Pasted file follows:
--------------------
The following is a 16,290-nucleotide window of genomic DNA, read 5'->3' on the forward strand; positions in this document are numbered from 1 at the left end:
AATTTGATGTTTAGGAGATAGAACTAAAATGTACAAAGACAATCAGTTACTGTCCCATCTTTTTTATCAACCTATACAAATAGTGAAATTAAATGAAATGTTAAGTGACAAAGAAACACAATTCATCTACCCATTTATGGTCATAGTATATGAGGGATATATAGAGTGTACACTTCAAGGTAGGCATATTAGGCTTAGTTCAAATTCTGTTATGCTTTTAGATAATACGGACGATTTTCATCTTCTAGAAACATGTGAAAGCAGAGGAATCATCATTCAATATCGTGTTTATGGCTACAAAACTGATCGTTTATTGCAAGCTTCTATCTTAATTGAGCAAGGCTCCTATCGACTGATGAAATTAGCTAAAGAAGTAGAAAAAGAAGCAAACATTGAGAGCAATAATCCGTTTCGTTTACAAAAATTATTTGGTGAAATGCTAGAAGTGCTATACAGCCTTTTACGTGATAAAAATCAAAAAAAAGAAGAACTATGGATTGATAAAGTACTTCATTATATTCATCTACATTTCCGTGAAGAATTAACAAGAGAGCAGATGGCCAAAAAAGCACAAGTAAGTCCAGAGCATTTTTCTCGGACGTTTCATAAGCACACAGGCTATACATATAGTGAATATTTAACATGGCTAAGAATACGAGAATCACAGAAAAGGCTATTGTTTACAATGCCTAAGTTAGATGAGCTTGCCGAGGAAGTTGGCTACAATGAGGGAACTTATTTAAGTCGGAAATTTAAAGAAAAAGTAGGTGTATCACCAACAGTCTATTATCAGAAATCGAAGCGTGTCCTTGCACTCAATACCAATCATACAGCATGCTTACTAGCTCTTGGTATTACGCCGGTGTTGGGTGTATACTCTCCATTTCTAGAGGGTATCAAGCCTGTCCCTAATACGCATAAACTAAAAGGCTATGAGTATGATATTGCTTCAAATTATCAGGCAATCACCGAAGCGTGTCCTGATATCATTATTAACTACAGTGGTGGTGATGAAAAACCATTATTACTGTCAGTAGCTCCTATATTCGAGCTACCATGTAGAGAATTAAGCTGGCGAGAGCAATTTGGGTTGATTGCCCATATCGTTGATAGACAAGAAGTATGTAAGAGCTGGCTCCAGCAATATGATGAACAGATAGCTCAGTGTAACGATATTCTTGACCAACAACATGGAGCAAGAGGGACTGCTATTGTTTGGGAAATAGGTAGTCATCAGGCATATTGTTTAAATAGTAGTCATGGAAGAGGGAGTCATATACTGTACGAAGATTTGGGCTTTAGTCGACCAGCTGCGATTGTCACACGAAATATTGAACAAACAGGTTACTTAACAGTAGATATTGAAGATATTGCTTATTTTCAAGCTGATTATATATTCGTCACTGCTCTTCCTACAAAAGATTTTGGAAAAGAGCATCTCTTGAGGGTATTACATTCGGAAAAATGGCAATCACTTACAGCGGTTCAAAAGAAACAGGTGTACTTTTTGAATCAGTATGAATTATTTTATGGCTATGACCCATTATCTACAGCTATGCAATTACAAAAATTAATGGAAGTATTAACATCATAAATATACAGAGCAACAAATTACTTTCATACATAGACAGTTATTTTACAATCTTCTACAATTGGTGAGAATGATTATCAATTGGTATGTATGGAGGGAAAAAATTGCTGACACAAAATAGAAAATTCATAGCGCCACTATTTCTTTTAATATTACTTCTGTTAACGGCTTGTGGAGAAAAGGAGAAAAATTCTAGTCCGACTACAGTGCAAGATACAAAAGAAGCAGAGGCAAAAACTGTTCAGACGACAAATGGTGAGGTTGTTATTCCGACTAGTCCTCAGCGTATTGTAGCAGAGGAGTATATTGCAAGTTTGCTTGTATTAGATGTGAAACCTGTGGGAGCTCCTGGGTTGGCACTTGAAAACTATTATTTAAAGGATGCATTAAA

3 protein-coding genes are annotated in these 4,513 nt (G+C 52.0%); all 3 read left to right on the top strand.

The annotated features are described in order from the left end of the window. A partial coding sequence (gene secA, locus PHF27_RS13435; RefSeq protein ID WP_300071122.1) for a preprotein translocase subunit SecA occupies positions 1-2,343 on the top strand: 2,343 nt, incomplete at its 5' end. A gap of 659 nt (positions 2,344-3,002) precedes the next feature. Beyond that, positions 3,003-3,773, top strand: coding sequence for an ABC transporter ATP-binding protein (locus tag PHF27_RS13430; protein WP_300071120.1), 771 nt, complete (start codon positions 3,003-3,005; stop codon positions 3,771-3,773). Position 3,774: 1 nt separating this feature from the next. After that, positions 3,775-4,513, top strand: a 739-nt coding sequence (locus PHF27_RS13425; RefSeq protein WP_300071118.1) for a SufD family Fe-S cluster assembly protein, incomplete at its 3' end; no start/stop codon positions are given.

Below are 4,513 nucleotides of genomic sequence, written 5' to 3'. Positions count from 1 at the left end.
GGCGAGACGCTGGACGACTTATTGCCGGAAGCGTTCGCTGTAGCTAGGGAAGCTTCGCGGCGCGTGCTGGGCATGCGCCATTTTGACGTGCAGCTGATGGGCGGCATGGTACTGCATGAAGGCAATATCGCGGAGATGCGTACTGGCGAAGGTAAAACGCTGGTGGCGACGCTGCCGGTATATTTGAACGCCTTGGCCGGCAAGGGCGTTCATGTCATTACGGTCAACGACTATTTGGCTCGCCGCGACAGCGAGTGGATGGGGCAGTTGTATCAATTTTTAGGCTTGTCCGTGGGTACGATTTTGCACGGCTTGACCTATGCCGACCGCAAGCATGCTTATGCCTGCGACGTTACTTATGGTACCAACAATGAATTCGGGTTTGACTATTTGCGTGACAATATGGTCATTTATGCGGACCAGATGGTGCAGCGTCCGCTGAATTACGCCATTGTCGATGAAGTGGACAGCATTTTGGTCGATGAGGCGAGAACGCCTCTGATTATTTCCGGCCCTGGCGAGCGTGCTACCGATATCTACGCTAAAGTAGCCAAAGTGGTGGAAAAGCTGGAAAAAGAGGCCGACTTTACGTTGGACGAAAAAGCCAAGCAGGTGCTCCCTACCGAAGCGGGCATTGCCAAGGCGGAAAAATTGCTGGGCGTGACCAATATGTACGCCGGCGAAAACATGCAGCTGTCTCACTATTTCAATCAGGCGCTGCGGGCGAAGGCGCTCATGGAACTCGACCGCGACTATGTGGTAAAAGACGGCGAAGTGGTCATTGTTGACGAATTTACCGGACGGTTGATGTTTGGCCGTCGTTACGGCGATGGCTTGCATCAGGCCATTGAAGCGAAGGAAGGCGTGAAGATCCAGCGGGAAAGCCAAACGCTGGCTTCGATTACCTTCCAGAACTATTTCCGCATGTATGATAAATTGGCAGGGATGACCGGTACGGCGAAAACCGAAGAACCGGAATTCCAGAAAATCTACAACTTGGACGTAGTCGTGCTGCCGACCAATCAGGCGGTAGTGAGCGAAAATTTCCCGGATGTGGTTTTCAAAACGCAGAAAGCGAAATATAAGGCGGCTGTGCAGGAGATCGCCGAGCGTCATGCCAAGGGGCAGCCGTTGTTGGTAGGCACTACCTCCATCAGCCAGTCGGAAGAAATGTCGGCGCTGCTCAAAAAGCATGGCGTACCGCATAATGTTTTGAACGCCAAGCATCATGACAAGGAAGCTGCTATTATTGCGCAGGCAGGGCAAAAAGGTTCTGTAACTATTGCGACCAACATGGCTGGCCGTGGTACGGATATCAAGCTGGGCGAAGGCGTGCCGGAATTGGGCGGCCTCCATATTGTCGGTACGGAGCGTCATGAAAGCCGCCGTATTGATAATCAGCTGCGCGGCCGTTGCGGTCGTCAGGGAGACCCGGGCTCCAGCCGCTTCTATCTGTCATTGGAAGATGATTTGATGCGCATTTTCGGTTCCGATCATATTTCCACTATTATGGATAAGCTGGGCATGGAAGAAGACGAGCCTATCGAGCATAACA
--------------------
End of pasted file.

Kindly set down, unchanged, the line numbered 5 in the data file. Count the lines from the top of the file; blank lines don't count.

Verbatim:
Below are 4,513 nucleotides of genomic sequence, written 5' to 3'. Positions count from 1 at the left end.